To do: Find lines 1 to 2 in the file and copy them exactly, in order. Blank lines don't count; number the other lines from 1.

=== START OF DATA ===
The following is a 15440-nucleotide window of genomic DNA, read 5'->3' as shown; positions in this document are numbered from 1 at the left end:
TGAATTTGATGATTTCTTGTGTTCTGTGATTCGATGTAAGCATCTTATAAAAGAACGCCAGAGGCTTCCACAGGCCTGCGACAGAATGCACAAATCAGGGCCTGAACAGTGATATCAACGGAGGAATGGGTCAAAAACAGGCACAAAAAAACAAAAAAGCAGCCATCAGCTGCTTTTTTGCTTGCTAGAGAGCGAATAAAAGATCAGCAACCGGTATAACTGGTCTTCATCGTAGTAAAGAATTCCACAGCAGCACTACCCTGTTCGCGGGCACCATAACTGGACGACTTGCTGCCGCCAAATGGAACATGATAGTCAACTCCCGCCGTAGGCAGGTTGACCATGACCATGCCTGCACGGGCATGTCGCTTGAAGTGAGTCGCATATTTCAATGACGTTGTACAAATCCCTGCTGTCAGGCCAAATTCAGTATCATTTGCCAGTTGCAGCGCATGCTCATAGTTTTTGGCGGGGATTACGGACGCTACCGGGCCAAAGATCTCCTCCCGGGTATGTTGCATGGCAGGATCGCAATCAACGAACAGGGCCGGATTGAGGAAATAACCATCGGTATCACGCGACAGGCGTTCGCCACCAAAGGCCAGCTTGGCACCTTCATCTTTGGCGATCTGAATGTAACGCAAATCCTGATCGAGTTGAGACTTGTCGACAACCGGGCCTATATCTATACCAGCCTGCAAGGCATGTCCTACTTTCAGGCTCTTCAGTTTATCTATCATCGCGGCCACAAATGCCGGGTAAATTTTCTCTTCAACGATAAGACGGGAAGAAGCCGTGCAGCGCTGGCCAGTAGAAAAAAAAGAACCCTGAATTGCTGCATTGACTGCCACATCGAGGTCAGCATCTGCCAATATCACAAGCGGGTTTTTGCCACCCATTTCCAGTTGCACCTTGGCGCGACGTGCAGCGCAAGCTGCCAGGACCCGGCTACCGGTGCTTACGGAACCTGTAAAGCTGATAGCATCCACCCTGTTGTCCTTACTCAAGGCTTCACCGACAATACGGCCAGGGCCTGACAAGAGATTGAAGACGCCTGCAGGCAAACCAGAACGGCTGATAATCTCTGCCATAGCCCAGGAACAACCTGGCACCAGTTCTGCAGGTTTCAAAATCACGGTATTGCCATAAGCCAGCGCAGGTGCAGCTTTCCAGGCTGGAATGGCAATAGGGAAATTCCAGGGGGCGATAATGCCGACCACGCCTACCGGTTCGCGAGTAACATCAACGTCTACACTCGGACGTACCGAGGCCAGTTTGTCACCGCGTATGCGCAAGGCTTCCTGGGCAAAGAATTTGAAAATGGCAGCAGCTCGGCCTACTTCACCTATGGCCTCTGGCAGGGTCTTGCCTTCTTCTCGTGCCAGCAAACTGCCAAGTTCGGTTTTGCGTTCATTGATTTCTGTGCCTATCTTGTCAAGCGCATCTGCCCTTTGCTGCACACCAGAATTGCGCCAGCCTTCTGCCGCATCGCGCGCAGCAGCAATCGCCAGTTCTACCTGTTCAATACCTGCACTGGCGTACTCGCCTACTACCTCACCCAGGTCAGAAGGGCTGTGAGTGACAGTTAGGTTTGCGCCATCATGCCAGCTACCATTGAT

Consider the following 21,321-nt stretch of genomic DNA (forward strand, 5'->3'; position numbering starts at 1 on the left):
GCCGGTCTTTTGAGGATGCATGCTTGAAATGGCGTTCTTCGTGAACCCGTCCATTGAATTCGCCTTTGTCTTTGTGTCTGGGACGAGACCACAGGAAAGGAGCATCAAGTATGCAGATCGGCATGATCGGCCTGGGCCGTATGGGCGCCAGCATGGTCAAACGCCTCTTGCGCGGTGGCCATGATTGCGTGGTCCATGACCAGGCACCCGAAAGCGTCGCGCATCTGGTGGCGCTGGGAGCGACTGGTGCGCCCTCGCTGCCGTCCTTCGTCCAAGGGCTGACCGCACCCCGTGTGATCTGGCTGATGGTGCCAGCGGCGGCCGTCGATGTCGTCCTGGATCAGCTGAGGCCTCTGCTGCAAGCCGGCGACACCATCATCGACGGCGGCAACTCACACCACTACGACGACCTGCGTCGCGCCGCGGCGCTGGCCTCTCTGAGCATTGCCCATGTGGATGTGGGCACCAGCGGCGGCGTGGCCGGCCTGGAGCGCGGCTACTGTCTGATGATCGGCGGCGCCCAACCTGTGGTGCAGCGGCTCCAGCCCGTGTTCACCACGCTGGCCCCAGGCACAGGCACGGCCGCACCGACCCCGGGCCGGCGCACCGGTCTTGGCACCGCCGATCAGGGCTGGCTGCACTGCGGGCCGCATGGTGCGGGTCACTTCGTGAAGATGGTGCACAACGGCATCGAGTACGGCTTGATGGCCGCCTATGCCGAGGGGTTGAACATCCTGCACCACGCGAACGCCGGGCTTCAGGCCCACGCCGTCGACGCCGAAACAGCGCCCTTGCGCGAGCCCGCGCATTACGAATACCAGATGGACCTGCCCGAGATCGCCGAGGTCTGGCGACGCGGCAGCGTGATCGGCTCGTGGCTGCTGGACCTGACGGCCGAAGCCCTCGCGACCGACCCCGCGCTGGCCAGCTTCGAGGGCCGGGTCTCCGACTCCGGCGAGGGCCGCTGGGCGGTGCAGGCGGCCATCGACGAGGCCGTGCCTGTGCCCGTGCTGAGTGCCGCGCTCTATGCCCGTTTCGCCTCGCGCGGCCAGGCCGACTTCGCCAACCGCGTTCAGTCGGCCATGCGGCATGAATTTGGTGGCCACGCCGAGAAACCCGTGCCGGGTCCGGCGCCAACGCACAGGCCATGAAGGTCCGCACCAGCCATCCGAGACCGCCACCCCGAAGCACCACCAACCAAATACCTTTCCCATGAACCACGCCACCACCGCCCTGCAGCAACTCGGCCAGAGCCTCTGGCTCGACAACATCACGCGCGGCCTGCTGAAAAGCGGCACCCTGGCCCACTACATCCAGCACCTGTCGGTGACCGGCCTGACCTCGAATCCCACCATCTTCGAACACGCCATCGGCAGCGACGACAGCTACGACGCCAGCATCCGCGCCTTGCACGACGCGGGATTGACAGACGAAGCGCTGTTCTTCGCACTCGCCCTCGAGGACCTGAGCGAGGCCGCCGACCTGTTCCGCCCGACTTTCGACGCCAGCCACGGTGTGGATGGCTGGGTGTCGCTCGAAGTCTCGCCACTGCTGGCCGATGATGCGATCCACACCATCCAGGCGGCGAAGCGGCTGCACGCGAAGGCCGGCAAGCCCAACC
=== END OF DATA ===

The following is a 15440-nucleotide window of genomic DNA, read 5'->3' as shown; positions in this document are numbered from 1 at the left end:
TGAATTTGATGATTTCTTGTGTTCTGTGATTCGATGTAAGCATCTTATAAAAGAACGCCAGAGGCTTCCACAGGCCTGCGACAGAATGCACAAATCAGGGCCTGAACAGTGATATCAACGGAGGAATGGGTCAAAAACAGGCACAAAAAAACAAAAAAGCAGCCATCAGCTGCTTTTTTGCTTGCTAGAGAGCGAATAAAAGATCAGCAACCGGTATAACTGGTCTTCATCGTAGTAAAGAATTCCACAGCAGCACTACCCTGTTCGCGGGCACCATAACTGGACGACTTGCTGCCGCCAAATGGAACATGATAGTCAACTCCCGCCGTAGGCAGGTTGACCATGACCATGCCTGCACGGGCATGTCGCTTGAAGTGAGTCGCATATTTCAATGACGTTGTACAAATCCCTGCTGTCAGGCCAAATTCAGTATCATTTGCCAGTTGCAGCGCATGCTCATAGTTTTTGGCGGGGATTACGGACGCTACCGGGCCAAAGATCTCCTCCCGGGTATGTTGCATGGCAGGATCGCAATCAACGAACAGGGCCGGATTGAGGAAATAACCATCGGTATCACGCGACAGGCGTTCGCCACCAAAGGCCAGCTTGGCACCTTCATCTTTGGCGATCTGAATGTAACGCAAATCCTGATCGAGTTGAGACTTGTCGACAACCGGGCCTATATCTATACCAGCCTGCAAGGCATGTCCTACTTTCAGGCTCTTCAGTTTATCTATCATCGCGGCCACAAATGCCGGGTAAATTTTCTCTTCAACGATAAGACGGGAAGAAGCCGTGCAGCGCTGGCCAGTAGAAAAAAAAGAACCCTGAATTGCTGCATTGACTGCCACATCGAGGTCAGCATCTGCCAATATCACAAGCGGGTTTTTGCCACCCATTTCCAGTTGCACCTTGGCGCGACGTGCAGCGCAAGCTGCCAGGACCCGGCTACCGGTGCTTACGGAACCTGTAAAGCTGATAGCATCCACCCTGTTGTCCTTACTCAAGGCTTCACCGACAATACGGCCAGGGCCTGACAAGAGATTGAAGACGCCTGCAGGCAAACCAGAACGGCTGATAATCTCTGCCATAGCCCAGGAACAACCTGGCACCAGTTCTGCAGGTTTCAAAATCACGGTATTGCCATAAGCCAGCGCAGGTGCAGCTTTCCAGGCTGGAATGGCAATAGGGAAATTCCAGGGGGCGATAATGCCGACCACGCCTACCGGTTCGCGAGTAACATCAACGTCTACACTCGGACGTACCGAGGCCAGTTTGTCACCGCGTATGCGCAAGGCTTCCTGGGCAAAGAATTTGAAAATGGCAGCAGCTCGGCCTACTTCACCTATGGCCTCTGGCAGGGTCTTGCCTTCTTCTCGTGCCAGCAAACTGCCAAGTTCGGTTTTGCGTTCATTGATTTCTGTGCCTATCTTGTCAAGCGCATCTGCCCTTTGCTGCACACCAGAATTGCGCCAGCCTTCTGCCGCATCGCGCGCAGCAGCAATCGCCAGTTCTACCTGTTCAATACCTGCACTGGCGTACTCGCCTACTACCTCACCCAGGTCAGAAGGGCTGTGAGTGACAGTTAGGTTTGCGCCATCATGCCAGCTACCATTGAT